Walt Disney Company Executive Chairman Bob Iger has blasted the CDC on social media following a recent COVID-19 update. Iger, who served as CEO of The Walt Disney Company from 2005 – early 2020, wrote:
“This is more than disappointing. It is horrifying.”
This is more than disappointing. It is horrifying. https://t.co/woLIQBepy7
— Robert Iger (@RobertIger) August 27, 2020
His Tweet comes in response to the Centers for Disease Control’s newly updated COVID-19 guidelines, which now assert that asymptomatic individuals “do not necessarily need a test” – even if they know they’ve been exposed to the novel coronavirus.
Iger is an active part of California Governor Gavin Newsom’s business recovery task force, which is designed to help the state of California reopen carefully and safely while minimizing the economic impact of the pandemic.
Although the theme parks and hotels of the Disneyland Resort in Anaheim, California remain temporarily closed, all other Disney theme parks in the world have reopened with strict health and safety measures in place (though Hong Kong Disneyland re-closed after reopening). These new regulations include mandatory face masks, contactless interactions between Cast Members and Guests whenever possible, and regular cleaning of all rides and attractions.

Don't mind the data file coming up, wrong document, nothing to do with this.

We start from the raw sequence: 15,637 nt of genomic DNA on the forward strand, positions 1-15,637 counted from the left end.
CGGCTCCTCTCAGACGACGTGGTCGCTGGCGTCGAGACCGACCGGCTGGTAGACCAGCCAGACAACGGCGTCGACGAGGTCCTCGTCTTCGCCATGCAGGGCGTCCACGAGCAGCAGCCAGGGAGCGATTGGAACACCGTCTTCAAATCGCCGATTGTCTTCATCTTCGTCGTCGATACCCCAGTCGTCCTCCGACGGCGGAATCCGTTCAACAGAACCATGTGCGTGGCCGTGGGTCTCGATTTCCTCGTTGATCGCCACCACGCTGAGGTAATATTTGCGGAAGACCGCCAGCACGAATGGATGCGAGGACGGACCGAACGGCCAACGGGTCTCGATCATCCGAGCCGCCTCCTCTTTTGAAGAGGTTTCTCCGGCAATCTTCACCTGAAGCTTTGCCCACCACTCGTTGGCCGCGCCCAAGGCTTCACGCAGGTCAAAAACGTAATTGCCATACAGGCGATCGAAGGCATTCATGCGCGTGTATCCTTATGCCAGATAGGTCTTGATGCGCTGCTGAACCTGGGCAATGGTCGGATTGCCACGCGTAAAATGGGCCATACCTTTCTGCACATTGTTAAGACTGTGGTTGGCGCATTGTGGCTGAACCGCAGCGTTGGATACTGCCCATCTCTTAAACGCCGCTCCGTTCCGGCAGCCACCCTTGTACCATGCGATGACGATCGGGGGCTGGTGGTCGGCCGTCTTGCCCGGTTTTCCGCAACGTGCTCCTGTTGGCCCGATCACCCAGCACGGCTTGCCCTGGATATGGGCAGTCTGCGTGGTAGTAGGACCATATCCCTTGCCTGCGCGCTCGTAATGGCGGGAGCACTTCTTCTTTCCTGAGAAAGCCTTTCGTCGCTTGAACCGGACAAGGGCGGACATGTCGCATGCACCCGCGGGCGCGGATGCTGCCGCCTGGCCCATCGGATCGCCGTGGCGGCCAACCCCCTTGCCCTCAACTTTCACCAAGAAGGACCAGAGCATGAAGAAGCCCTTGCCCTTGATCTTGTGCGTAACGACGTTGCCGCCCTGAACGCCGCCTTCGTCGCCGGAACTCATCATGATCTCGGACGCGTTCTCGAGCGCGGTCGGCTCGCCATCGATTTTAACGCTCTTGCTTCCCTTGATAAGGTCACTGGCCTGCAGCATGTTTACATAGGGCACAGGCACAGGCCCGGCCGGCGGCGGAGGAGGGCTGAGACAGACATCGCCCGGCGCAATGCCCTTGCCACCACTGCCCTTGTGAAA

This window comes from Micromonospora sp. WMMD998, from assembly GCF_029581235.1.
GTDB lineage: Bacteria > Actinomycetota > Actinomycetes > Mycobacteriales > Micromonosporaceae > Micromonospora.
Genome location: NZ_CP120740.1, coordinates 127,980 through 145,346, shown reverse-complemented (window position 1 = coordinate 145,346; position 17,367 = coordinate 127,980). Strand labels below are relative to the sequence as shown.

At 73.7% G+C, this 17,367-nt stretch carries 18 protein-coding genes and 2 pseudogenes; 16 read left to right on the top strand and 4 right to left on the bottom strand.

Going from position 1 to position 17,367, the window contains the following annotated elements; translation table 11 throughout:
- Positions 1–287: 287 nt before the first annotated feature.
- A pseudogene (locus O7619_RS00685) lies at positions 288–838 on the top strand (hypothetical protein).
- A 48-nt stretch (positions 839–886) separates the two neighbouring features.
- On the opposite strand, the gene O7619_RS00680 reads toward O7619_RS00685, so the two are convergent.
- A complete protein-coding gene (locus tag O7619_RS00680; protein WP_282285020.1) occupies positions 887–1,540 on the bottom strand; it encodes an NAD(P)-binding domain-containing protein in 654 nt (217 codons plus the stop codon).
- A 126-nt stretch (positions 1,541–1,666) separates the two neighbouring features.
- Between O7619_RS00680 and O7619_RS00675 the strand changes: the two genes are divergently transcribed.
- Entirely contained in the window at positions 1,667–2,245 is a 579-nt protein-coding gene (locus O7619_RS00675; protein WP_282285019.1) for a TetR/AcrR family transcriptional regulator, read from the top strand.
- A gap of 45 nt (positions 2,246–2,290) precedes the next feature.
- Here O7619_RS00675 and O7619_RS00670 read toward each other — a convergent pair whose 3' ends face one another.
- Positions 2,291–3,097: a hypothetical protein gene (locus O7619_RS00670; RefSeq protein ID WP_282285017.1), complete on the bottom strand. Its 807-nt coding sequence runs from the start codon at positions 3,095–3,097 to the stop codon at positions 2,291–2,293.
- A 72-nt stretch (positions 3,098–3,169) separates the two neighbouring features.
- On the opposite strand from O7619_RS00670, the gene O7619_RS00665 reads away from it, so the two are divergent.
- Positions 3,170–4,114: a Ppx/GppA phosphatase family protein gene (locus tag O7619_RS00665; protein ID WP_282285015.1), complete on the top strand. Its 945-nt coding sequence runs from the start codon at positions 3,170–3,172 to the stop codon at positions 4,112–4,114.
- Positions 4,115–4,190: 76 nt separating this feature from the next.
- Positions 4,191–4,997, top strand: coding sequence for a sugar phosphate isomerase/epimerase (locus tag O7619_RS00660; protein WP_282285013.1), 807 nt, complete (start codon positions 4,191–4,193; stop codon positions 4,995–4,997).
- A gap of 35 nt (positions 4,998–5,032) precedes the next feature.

Just yesterday, we reported that Chairman of Disney Parks, Experiences and Products Josh D’Amaro has said Disneyland is “ready to reopen” with the same protocols in-place.
Since Iger, D’Amaro, current Walt Disney Company CEO Bob Chapek, and others on the executive board are passionate about keeping both Guests and Cast Members as safe as possible during the phased reopening of Disney theme parks worldwide, it is unsurprising that Iger has spoken out against the CDC’s latest COVID update.
In April, Iger spoke to Barron’s about the coronavirus pandemic and its impact on Disney’s parks, Disney Cruise Line, and other services. He stated:
It’s the biggest by far in terms of challenges, although you take it on in ways that are similar to other challenges. You have to be honest with yourself, with the people who work for you, and the public. You have to be realistic about the size of this and the impact of it all. And you also have hope that it will end eventually, and that when it does, at some point, we’ll be looking at a return to business as usual, even if we know that’s a ways away. More importantly, you have to have empathy for what everyone is experiencing, not just our customers, but also our people.
What do you think about Bob ‘s response to the CDC’s testing update? Do you agree with the executive’s disapproval of how they are currently handling the ?